DC Digest - March 19, 2010
In Today's Issue:
- House Schedules Showdown Vote on Health Care, Student Loan Reform
- Final Student Loan Bill Offers Aid to Colleges, Students
- Immigration Plan Would Give Green Cards to STEM Grad Students
- Duke Professor Testifies on Freedom of Information Issues before House Subcommittee
- Government Asks Colleges to Enhance the Nation's Internet Capacity
- Chairman Leach, AAU Submit Views on FY11 NEH Funding
HOUSE SCHEDULES VOTE ON HEALTH CARE, STUDENT LOAN REFORM;
After a week of controversy and backroom wrangling, House Democrats released their reconciliation bill—which contains both President Obama's health care reform initiative as well as key elements of the Student Aid and Fiscal Responsibility Act (SAFRA, H.R. 3221)—and slated the entire package for a final showdown vote this Sunday.
Despite an aggressive advocacy campaign by conservative organizations and the student loan industry, it now appears likely that House Speaker Nancy Pelosi (D-CA) will have the votes to achieve final passage of the health care/student loan legislation. Senate action on the measure is scheduled to take place next week before the spring recess. Under reconciliation instructions, the bill will come to the Senate floor with a 20 hour time limit for debate and only 51 votes required for passage. OFR will provide updates as they become available.
FINAL STUDENT LOAN BILL OFFERS AID TO COLLEGES AND STUDENTS
Congressional Democrats and the Obama administration on Thursday outlined their final agreement on legislation to overhaul the government's student-loan system, with the savings providing annual inflation-adjusted increases in the Pell Grant and billions of dollars in additional aid for higher education.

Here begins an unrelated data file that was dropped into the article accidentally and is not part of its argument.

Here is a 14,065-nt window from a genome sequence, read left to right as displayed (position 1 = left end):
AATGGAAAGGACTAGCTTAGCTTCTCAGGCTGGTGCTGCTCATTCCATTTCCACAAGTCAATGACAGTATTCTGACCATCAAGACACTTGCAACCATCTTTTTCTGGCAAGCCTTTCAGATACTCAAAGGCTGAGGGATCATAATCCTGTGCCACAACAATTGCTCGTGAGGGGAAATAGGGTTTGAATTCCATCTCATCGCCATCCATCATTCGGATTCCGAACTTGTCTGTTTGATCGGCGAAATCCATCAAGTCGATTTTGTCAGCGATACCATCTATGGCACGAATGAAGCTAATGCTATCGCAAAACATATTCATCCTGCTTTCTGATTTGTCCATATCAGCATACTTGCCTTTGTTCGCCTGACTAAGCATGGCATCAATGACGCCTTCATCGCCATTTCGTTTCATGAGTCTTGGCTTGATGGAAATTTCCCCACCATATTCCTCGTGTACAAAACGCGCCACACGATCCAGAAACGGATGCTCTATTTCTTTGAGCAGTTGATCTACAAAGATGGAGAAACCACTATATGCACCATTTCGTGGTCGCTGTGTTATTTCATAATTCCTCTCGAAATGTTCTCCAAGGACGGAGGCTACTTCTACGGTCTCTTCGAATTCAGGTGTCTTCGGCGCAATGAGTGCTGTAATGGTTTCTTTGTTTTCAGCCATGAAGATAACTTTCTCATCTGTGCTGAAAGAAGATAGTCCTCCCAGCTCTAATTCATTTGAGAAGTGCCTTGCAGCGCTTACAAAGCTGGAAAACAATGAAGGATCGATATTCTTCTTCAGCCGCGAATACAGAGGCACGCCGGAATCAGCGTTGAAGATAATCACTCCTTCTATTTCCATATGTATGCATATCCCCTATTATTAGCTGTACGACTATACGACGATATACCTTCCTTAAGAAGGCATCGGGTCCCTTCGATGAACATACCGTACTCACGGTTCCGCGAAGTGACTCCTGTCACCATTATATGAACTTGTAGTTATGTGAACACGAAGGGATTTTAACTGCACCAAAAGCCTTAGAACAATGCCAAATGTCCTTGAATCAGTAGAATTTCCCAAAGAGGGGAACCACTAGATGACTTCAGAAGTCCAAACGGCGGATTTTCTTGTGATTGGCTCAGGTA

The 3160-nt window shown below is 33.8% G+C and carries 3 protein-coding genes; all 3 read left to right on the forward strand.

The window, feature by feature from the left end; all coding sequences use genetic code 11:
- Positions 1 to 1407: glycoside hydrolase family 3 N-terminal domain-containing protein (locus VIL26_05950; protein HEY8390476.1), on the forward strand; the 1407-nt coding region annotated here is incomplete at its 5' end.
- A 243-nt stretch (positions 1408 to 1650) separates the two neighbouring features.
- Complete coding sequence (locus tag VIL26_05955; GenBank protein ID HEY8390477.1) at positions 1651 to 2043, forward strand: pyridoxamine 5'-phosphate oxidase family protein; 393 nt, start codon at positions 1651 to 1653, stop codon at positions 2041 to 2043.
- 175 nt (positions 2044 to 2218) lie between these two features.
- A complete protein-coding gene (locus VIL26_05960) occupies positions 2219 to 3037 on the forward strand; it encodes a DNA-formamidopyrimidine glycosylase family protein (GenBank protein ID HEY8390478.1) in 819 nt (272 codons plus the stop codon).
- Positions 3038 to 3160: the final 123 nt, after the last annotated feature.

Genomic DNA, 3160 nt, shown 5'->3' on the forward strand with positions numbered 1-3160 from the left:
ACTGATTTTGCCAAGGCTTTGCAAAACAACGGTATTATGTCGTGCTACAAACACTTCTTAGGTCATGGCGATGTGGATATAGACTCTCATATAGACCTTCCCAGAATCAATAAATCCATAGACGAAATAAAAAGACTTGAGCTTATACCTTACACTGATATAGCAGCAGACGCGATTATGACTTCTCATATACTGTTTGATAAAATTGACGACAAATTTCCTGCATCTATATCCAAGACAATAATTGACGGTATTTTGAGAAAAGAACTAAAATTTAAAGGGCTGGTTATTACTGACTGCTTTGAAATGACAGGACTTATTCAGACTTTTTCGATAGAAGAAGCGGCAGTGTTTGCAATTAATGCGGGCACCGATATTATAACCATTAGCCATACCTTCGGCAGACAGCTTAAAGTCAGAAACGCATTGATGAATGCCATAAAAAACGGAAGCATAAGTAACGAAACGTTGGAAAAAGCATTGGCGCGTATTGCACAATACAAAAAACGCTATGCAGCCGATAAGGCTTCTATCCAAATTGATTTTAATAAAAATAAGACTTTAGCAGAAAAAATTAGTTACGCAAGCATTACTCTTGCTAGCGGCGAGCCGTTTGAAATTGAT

Final Student-Loan Bill Offers Aid to Colleges and Students (Chronicle of Higher Ed)
What's In and What's Out of the Student-Aid Bill (Chronicle of Higher Education)
IMMIGRATION PLAN WOULD GIVE GREEN CARDS TO STEM GRAD STUDENTS
A bipartisan immigration reform plan would give a boost to efforts by American universities to recruit the top science and graduate graduate students from around the world. The plan -- unveiled in an op-ed in The Washington Post by Sen. Charles E. Schumer, a New York Democrat, and Sen. Lindsey O. Graham, a South Carolina Republican -- would give a green card to those from outside the United States who receive a doctoral or master's degree in science, technology, engineering or mathematics.
"It makes no sense to educate the world's future inventors and entrepreneurs and then force them to leave when they are able to contribute to our economy," wrote the two senators. Countries that compete with the United States for top graduate students generally make it much easier for them to stay after they finish their educations than does the U.S., and that difference has become a key differentiator. While the plan is far from a sure thing and anti-immigration politicians have had success in killing off reform efforts in the past, the involvement of a leading Republican in the plan gave some hope that this one might receive more consideration.